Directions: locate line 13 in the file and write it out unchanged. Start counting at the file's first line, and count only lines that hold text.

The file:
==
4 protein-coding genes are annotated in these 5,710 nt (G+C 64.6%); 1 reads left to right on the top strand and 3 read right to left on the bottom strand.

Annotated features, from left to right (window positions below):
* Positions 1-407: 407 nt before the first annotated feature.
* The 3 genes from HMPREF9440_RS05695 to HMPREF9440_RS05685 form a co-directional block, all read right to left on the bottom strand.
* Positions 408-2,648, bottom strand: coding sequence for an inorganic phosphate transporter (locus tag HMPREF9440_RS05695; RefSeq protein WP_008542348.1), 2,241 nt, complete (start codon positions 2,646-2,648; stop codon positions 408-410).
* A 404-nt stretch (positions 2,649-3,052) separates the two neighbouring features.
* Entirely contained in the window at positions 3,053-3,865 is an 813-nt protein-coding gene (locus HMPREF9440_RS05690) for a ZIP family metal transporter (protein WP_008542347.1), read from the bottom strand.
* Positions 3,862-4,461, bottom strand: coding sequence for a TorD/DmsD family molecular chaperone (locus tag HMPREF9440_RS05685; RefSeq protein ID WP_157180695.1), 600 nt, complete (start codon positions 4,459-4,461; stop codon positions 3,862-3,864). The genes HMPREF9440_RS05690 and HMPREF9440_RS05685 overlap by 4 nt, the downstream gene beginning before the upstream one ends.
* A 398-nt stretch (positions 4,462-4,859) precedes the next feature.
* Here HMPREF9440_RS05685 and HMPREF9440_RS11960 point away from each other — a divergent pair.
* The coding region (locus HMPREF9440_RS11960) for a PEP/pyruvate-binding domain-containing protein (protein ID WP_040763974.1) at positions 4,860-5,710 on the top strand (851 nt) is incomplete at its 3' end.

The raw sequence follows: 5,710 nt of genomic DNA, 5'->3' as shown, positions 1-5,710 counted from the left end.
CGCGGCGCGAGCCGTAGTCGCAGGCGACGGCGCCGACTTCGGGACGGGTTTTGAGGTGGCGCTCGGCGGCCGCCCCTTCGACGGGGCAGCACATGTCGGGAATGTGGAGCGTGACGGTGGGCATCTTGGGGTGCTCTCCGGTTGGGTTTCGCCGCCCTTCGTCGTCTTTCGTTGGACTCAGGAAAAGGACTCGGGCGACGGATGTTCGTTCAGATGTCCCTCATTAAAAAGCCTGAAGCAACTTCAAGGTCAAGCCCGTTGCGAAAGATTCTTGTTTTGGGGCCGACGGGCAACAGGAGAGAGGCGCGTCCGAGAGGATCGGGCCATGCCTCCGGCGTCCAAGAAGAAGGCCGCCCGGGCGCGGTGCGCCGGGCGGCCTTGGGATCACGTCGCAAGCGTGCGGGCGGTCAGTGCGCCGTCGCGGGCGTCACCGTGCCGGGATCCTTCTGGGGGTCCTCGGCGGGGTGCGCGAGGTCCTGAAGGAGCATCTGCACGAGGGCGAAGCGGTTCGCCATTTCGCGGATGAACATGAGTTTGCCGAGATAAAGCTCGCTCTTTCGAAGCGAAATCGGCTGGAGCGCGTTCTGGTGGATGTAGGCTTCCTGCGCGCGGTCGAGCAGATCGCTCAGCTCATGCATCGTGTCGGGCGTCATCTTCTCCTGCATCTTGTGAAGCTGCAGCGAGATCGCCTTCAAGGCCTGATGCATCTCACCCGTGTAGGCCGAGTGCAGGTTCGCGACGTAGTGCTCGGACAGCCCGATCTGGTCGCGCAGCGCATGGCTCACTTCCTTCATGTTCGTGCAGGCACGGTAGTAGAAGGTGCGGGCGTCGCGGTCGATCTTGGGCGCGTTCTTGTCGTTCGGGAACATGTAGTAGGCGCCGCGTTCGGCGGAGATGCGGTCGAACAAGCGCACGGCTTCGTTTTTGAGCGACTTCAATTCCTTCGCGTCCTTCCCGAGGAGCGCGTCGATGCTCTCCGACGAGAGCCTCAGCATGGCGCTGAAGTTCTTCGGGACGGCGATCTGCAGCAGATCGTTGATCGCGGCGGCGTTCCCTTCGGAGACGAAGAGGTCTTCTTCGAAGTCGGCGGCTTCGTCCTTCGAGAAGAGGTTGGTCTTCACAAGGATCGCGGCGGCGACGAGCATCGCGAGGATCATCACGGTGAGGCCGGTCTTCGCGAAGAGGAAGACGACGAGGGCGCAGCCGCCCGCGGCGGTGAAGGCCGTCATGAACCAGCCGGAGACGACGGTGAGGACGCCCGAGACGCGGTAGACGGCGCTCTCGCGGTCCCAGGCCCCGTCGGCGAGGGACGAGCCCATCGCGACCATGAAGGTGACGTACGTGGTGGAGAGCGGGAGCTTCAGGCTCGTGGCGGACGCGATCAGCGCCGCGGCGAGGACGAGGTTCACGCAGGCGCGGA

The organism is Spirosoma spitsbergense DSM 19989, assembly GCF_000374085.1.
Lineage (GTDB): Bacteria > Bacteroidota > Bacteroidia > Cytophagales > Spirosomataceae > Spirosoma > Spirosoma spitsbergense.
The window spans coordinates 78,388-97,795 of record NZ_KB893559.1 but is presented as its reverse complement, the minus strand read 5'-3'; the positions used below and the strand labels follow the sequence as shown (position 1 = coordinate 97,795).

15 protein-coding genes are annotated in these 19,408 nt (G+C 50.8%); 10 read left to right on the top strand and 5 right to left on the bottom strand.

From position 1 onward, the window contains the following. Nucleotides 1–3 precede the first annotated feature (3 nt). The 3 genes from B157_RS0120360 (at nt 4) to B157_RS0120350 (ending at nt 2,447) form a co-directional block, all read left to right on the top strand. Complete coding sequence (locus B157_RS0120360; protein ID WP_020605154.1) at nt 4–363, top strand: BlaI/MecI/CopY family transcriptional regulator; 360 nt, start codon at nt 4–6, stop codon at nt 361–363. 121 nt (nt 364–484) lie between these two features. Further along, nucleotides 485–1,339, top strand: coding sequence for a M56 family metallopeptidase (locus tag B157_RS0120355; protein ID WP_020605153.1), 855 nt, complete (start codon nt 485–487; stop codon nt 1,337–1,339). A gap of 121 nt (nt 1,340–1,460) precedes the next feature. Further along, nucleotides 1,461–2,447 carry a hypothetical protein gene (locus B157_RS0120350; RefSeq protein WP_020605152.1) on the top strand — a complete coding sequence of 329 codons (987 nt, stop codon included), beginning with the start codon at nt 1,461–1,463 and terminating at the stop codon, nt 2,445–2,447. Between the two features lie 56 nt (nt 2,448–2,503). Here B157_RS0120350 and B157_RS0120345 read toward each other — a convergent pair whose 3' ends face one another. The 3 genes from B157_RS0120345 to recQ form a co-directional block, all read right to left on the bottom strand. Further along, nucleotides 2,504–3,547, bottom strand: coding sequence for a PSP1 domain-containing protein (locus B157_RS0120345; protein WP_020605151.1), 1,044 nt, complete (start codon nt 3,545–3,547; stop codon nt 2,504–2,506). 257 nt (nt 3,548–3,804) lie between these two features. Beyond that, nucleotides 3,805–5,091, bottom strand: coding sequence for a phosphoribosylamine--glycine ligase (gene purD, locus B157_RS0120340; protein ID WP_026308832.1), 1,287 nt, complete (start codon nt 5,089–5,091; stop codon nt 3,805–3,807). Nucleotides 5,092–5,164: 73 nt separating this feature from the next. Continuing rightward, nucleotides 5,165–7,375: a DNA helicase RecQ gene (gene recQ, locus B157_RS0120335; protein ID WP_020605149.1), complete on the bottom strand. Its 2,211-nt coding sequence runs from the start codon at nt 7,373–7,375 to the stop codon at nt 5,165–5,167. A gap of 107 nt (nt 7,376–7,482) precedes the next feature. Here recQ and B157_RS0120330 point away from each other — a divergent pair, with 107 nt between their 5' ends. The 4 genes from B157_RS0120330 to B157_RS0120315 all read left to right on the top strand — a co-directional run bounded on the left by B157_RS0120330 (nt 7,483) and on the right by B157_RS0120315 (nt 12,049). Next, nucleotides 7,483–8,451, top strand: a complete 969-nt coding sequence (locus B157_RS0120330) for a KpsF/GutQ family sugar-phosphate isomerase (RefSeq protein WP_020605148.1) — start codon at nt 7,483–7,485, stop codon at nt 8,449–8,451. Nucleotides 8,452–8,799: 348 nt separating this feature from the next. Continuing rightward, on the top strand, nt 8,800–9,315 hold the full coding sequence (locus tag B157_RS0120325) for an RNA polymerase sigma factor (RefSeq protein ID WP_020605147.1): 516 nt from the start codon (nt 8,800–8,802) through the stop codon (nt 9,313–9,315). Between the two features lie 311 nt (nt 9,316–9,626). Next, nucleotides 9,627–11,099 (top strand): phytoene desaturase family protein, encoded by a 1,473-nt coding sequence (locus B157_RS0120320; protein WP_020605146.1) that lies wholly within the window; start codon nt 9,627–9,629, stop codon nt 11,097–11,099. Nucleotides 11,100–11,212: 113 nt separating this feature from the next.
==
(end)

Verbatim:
CGCGGCGCGAGCCGTAGTCGCAGGCGACGGCGCCGACTTCGGGACGGGTTTTGAGGTGGCGCTCGGCGGCCGCCCCTTCGACGGGGCAGCACATGTCGGGAATGTGGAGCGTGACGGTGGGCATCTTGGGGTGCTCTCCGGTTGGGTTTCGCCGCCCTTCGTCGTCTTTCGTTGGACTCAGGAAAAGGACTCGGGCGACGGATGTTCGTTCAGATGTCCCTCATTAAAAAGCCTGAAGCAACTTCAAGGTCAAGCCCGTTGCGAAAGATTCTTGTTTTGGGGCCGACGGGCAACAGGAGAGAGGCGCGTCCGAGAGGATCGGGCCATGCCTCCGGCGTCCAAGAAGAAGGCCGCCCGGGCGCGGTGCGCCGGGCGGCCTTGGGATCACGTCGCAAGCGTGCGGGCGGTCAGTGCGCCGTCGCGGGCGTCACCGTGCCGGGATCCTTCTGGGGGTCCTCGGCGGGGTGCGCGAGGTCCTGAAGGAGCATCTGCACGAGGGCGAAGCGGTTCGCCATTTCGCGGATGAACATGAGTTTGCCGAGATAAAGCTCGCTCTTTCGAAGCGAAATCGGCTGGAGCGCGTTCTGGTGGATGTAGGCTTCCTGCGCGCGGTCGAGCAGATCGCTCAGCTCATGCATCGTGTCGGGCGTCATCTTCTCCTGCATCTTGTGAAGCTGCAGCGAGATCGCCTTCAAGGCCTGATGCATCTCACCCGTGTAGGCCGAGTGCAGGTTCGCGACGTAGTGCTCGGACAGCCCGATCTGGTCGCGCAGCGCATGGCTCACTTCCTTCATGTTCGTGCAGGCACGGTAGTAGAAGGTGCGGGCGTCGCGGTCGATCTTGGGCGCGTTCTTGTCGTTCGGGAACATGTAGTAGGCGCCGCGTTCGGCGGAGATGCGGTCGAACAAGCGCACGGCTTCGTTTTTGAGCGACTTCAATTCCTTCGCGTCCTTCCCGAGGAGCGCGTCGATGCTCTCCGACGAGAGCCTCAGCATGGCGCTGAAGTTCTTCGGGACGGCGATCTGCAGCAGATCGTTGATCGCGGCGGCGTTCCCTTCGGAGACGAAGAGGTCTTCTTCGAAGTCGGCGGCTTCGTCCTTCGAGAAGAGGTTGGTCTTCACAAGGATCGCGGCGGCGACGAGCATCGCGAGGATCATCACGGTGAGGCCGGTCTTCGCGAAGAGGAAGACGACGAGGGCGCAGCCGCCCGCGGCGGTGAAGGCCGTCATGAACCAGCCGGAGACGACGGTGAGGACGCCCGAGACGCGGTAGACGGCGCTCTCGCGGTCCCAGGCCCCGTCGGCGAGGGACGAGCCCATCGCGACCATGAAGGTGACGTACGTGGTGGAGAGCGGGAGCTTCAGGCTCGTGGCGGACGCGATCAGCGCCGCGGCGAGGACGAGGTTCACGCAGGCGCGGA